Fat Embolism Syndrome by luckboy


Fat Embolism Syndrome

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									Fat Embolism Syndrome
A 20 year old man presented with a fractured femur after his car was involved in a head on collision while overtaking. Aside from a comminuted fracture of the femur he had no other evident injuries. He was booked to have a fixation of his femur, but developed respiratory failure within twelve hours of admission. He was transferred to the intensive care in extremis with an SpO2 of 83% on a face mask with a reservoir bag. His chest X-Ray (below) showed widespread alveolar shadowing consistent with a diagnosis of Acute Respiratory Distress Syndrome. The mechanism of injury, together with the absence of any other cause for ARDS, made the diagnosis of fat embolism syndrome likely.

Relevant management
The patient required intubation and ventilation. In view of his persistently poor oxygenation despite high PEEP, paralysis and inverse ratio ventilation he was turned prone, with immediate improvement in his oxygenation. He was ventilated prone for approximately 20 hours each day, and 3 days later he had plating of his femur, with a percutaneous tracheostomy performed simultaneously. Intramedullary nailing was avoided, as it was felt that this may precipitate further fat embolism. His course was further complicated by the development of rhabdomyolysis, with myoglobinuria and a CK rise to 17000IU. Despite this, serum creatinine remained normal. Over the next few days his condition improved. On day 6 he was commenced on methylprednisolone to diminish the fibrotic inflammatory response resulting from his ARDS.

Further information
Fat embolism syndrome Fat embolism syndrome is said to occur when symptoms result due to the inflammatory response to the presence of fat in the circulation. There are many causes, of which the most common are pelvis or long bone lower limb fractures, as in our patient. The classical picture is that of a patient with a pelvic or lower limb long

bone fracture developing a petechial rash, with progressive hypoxaemia occurring 12 to 36 hours after the insult. However, a spectrum of presentations exist, from catastrophic cardiorespiratory collapse to minor impairment in oxygenation. Neurological manifestations are frequently seen and range from confusion to coma. Thrombocytopaenia and anaemia are also common. The embolism is thought to occur when fat is forced at high pressure into the circulation during trauma. For example, marrow pressure can increase to 600mmHg during intramedullary reaming. Although the fat is physiologically inert, it has been suggested that there is in vivo hydrolysis of these neutral fats to free fatty acids. These are known to cause severe vasculitis in animal models leading to haemorrhagic oedema and destruction of the pulmonary architecture within 6 hours. This may explain the delay between the insult and respiratory symptoms developing. Treatment is supportive. The most important factors seem to be early resuscitation and monitoring for hypoxaemia. Of note, patients with a PaO2 < 9.2 kPa on admission are twice as likely to develop hypoxaemia. Between 10 and 44% of patients with fat embolism syndrome require a period of mechanical ventilation, but the pulmonary dysfunction usually resolves within 7 days. Corticosteroid use has been studied extensively, but only as a prophylactic measure in high risk patients. Studies in the 1970s suggested large reductions in the incidence of FES when steroids were used, but the numbers were small and the use of steroids has not gained widespread popularity.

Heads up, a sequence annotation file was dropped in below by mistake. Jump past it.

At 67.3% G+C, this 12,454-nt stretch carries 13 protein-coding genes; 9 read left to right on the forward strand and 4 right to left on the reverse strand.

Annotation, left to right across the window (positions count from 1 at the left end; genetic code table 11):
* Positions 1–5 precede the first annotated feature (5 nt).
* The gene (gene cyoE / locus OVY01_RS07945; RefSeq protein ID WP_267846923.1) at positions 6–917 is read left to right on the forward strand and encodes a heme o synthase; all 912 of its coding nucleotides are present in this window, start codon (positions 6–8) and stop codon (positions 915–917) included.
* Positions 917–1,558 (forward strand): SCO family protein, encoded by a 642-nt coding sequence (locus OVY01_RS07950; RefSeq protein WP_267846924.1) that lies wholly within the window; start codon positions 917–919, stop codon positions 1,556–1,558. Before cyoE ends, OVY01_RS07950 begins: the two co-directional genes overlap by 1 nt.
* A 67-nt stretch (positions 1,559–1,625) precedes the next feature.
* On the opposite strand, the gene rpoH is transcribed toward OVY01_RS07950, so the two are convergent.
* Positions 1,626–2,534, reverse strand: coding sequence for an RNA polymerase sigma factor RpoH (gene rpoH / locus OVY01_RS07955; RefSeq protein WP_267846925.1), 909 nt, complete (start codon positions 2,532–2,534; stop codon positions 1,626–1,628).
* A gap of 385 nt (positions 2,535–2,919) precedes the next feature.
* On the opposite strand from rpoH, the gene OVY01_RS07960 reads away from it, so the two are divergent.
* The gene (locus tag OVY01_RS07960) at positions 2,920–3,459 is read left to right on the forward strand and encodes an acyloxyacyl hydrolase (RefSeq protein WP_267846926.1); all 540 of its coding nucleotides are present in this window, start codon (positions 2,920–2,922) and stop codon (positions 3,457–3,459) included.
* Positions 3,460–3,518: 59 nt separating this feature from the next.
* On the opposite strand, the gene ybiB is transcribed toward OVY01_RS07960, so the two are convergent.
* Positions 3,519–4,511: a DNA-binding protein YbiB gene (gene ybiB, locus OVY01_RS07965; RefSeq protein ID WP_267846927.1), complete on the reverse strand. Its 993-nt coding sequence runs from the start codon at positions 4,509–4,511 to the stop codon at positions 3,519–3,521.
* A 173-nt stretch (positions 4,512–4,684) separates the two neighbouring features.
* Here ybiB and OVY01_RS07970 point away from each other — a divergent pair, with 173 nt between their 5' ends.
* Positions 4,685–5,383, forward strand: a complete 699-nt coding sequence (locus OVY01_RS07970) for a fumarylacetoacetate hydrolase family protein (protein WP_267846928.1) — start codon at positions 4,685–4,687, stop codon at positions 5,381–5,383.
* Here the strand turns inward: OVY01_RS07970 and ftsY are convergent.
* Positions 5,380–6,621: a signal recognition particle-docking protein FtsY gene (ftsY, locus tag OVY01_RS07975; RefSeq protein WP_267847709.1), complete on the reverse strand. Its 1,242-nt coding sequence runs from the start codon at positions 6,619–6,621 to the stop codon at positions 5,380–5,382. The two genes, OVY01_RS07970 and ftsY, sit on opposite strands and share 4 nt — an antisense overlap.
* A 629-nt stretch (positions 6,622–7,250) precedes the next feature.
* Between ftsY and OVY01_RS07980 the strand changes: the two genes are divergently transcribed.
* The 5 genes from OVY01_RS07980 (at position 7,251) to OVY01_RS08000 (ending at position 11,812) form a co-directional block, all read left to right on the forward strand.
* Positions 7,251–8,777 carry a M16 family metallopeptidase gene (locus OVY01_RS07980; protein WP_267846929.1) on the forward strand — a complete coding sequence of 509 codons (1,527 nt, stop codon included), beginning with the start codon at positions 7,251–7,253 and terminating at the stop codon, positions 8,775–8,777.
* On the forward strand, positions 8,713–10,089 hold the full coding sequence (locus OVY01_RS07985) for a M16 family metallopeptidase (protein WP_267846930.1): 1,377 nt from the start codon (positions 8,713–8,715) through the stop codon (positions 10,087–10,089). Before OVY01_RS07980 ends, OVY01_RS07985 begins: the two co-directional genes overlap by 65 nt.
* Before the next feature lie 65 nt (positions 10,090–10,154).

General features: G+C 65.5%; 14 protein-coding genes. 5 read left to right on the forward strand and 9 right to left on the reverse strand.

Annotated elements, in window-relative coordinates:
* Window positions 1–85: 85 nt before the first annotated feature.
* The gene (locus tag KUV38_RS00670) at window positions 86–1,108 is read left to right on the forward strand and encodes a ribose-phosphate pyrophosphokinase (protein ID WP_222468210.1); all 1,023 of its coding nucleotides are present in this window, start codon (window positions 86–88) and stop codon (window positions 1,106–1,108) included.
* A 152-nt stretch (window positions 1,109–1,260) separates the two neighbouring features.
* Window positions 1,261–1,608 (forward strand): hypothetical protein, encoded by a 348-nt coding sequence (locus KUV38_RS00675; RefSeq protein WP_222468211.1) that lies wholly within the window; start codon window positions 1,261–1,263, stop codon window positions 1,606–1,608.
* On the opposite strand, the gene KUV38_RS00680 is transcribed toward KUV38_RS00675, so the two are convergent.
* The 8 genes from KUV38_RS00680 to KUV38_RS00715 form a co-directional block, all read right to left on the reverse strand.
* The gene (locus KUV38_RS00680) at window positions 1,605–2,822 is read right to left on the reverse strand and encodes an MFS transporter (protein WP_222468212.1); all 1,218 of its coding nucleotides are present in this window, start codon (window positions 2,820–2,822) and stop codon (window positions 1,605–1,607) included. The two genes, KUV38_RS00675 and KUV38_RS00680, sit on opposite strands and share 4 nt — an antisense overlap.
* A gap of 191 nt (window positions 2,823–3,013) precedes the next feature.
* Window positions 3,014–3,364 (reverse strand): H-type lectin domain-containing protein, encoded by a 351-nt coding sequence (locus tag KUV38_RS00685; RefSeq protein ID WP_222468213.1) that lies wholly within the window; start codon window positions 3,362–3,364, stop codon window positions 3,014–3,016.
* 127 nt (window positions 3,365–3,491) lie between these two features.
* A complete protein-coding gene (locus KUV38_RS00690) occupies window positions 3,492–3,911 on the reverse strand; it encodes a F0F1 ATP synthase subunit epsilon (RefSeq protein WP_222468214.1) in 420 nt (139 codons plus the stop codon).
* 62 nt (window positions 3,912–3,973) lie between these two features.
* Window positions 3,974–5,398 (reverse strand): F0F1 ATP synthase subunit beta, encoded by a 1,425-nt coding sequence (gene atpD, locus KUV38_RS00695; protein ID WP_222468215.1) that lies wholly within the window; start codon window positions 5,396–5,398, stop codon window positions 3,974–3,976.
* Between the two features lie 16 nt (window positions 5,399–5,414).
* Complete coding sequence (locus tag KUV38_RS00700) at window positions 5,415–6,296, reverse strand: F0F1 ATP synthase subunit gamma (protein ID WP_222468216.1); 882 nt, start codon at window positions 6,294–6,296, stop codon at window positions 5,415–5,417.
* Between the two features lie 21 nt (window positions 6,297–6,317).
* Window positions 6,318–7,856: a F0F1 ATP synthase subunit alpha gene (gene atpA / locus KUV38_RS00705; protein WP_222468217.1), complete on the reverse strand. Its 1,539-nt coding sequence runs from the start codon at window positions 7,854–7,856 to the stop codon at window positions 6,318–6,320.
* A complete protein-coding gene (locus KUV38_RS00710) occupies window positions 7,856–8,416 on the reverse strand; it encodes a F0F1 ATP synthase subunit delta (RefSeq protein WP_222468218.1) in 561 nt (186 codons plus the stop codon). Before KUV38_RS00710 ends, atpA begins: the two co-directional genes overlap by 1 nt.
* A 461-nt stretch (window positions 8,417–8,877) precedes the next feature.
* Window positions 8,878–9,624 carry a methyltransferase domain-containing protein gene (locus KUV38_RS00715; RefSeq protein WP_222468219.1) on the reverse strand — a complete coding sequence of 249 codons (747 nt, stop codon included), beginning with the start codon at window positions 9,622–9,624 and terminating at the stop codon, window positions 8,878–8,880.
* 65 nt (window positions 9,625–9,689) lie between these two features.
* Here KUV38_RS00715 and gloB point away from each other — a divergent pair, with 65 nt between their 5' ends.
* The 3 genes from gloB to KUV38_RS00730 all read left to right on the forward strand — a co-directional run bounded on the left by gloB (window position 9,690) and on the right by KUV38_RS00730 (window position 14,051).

How would you change your future management
We administered steroids to our patient as it was felt that it would be of benefit in reducing the incidence of long term fibrotic consequences of ARDS. However, as the lung dysfunction resulting from FES seems to be more short lived than from ARDS resulting from other insults, the use of steroids may not have been of benefit.

1. Meduri GU, Chinn AJ, Leeper KV et al. Corticosteroid rescue treatment of progressive fibroproliferation in late ARDS. Patterns of response and predictors of outcome. Chest 1994;105:1516-1527 2. Gurd AR, Wilson RI. The fat embolism syndrome British Journal of Bone and Joint Surgery 1974;56B:417-20 3. Lindique BG, Shoeman HS, Dominique GF, Boeyens MC, Vlok AL. Fat embolism and the fat embolism syndrome. A double blind therapeutic syndrome. British Journal of Bone and Joint Surgery 1987;69:128-31 4. King EG, Wagner WW Jr, Ashbaugh DG, Latham LP, Halsey DR. Alterations in pulmonary microanatomy after fat embolism. Chest 1971;59:524-30 5. Hofmann S, Huemer G, Salzer M. Pathophysiology and management of the fat embolism syndrome. Anaesthesia 1998;53(Suppl 2):35-7

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